airBaltic Posts A Loss Of $317 Million For 2020

Latvia’s flag carrier, airBaltic, has posted a loss for the 2020 financial year. The airline attributed the loss primarily due to the COVID-19 pandemic causing a considerable decrease in revenue. However, it’s not all bad news. At the same time, the airline managed to increase its market share in the Baltic region marginally.

airbaltic, uk quarantine, London flights
airBaltic posted a substantial loss for 2020. Photo: Getty Images

There’s no denying that the past year has been reasonably terrible for most of the aviation industry. However, aircraft storage facilities did see a boost in activity. As such, it is unsurprising that airlines across the world are reporting huge losses. After all, no passengers have been flying.

A sizeable loss

It seems as though, as was the case across the industry, airBaltic was pushed to report a sizable loss for the 2020 financial year. Indeed, according to the airline, its net loss for 2020 was €246.6 million ($295.3 million). This represents a 2,803% increase from its loss of €9.1 million ($10.9 million) in 2019.

Stay informed: Sign up for our daily and weekly aviation news digests.

Of course, the COVID-19 pandemic was the driver of this loss. The airline’s passengers fell by 73% during the year, from five million in 2019 to 1.34 million in 2020. This, in turn, led to a falling revenue of 72% to €142.6 million ($170.8 million). The number of routes operated by the airline fell slightly year on year to 76. The airline also said goodbye to 30% of its workforce, with a 2020 figure of 1,200 workers.

airBaltic Dash 8
airBaltics Dash 8s left sooner than expected due to the pandemic. Photo: Getty Images

Will things get better?

The current state of the aviation industry in Europe is pretty poor, primarily driven by national lockdowns. As such, most of the continent’s airline’s only see things improving moving forwards. This seems to be the view also held by airBaltic’s CEO, Martin Gauss.

Last month Simple Flying asked Martin how the summer is looking for airBaltic. He told us,

“Not good so far… We know already that companies for business travel will probably not release all their travel restrictions and rules this summer. So I think it will be a difficult summer. But I do see that we will see some more traffic than we see now. And therefore I’m always optimistic.”

A different post-pandemic airline

As airBaltic emerges from the COVID-19 pandemic, it will do so as a different airline. The Riga-based carrier entered the pandemic with three aircraft types. These were the Boeing 737, the Q400, and the Airbus A220.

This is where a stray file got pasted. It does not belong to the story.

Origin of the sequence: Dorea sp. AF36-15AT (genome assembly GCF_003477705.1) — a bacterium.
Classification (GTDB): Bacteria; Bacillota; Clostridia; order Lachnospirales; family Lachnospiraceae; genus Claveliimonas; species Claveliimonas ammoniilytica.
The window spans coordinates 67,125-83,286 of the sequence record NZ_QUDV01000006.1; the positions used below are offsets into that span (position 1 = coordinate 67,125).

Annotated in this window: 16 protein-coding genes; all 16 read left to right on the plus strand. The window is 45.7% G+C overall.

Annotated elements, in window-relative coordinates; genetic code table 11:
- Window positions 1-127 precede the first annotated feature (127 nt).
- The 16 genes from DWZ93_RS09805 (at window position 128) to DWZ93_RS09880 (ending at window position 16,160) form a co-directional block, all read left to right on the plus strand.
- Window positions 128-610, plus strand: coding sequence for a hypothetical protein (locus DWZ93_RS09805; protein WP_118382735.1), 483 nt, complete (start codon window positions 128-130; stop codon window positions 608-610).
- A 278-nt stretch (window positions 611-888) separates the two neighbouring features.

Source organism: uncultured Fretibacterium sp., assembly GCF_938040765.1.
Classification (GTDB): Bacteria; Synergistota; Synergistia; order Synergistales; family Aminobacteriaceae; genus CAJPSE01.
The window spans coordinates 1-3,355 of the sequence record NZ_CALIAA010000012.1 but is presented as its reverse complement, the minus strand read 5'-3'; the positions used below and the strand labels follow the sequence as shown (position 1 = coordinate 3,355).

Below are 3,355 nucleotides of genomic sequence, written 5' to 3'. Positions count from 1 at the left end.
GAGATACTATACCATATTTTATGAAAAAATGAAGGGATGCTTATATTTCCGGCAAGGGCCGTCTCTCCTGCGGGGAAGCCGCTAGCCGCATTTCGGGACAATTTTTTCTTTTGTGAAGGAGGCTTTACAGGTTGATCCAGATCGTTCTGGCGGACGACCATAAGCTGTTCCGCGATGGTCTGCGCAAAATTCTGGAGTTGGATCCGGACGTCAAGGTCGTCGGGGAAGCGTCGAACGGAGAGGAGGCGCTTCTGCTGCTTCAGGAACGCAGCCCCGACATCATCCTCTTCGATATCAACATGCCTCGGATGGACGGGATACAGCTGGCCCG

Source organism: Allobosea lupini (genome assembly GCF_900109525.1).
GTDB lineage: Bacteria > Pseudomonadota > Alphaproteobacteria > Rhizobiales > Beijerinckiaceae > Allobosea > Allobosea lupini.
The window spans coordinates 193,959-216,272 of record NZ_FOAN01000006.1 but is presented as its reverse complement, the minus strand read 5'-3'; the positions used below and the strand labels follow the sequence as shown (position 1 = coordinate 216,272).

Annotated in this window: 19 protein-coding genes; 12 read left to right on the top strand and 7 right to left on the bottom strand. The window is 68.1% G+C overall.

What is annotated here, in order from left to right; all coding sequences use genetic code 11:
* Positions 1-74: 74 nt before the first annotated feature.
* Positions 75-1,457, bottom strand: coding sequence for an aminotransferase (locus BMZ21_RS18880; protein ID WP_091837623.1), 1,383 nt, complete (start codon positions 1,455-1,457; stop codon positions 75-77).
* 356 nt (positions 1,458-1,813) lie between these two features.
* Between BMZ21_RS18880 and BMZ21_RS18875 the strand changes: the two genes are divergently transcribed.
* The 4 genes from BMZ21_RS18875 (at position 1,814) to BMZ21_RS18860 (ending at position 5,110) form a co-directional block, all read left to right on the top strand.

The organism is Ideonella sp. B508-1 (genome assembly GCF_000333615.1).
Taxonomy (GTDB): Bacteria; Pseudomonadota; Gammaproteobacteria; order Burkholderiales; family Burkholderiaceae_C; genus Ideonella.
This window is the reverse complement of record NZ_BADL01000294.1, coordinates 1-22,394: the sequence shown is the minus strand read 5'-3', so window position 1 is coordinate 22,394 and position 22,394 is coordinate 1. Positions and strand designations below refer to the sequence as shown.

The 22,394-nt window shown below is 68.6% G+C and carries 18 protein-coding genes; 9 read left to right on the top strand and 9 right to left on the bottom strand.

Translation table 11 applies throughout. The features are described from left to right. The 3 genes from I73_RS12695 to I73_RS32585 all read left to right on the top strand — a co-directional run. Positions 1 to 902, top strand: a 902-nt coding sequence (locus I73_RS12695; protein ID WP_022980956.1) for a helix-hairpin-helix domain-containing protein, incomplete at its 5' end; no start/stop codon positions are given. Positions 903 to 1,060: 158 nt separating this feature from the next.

airBaltic, Boeing 737, Retirement
airBaltic also said goodbye to its remaining 737s. Photo: Getty Images

However, the airline emerged from a total shutdown with just one type, the Airbus A220. Simple Flying recently reported that one of the airline’s former 737s had been placed with Nigerian startup Cally Air.

As things stand today, airBaltic has a fleet of 25 Airbus A220 aircraft, with an average age of 2.6 years. Gauss revealed that seven more A220-300 aircraft are due to be delivered to the Latvian carrier by the end of the year.

Traffic remains low after an okay summer

airBaltic completely grounded its fleet for around two months from late March to mid-May last year. It goes without saying that during these months traffic was non-existent. However, there was some deal of recovery in the summer. Indeed, in mid-September, the number of flights operated was down just 59% from 2019.

This time last year, airBaltic wasn’t operating any flights at all. Photo:

If you compare last week’s figures to those of the same week in 2019, you will find that flights were down 85% year on year, with an average of just 30 a day, according to data from In March, the airline operated 655 flights, equating to 1,245 hours.

The low number of flights has fed into low passenger numbers in March. The airline carried 29,200 passengers, down from almost 140,000 last March. However, this was still an improvement from February, which was the lowest month since flights resumed with just 23,530 passengers.

What do you think the coming year holds for airBaltic? Let us know your thoughts in the comments below!

airBaltic Posts A Loss Of $317 Million For 2020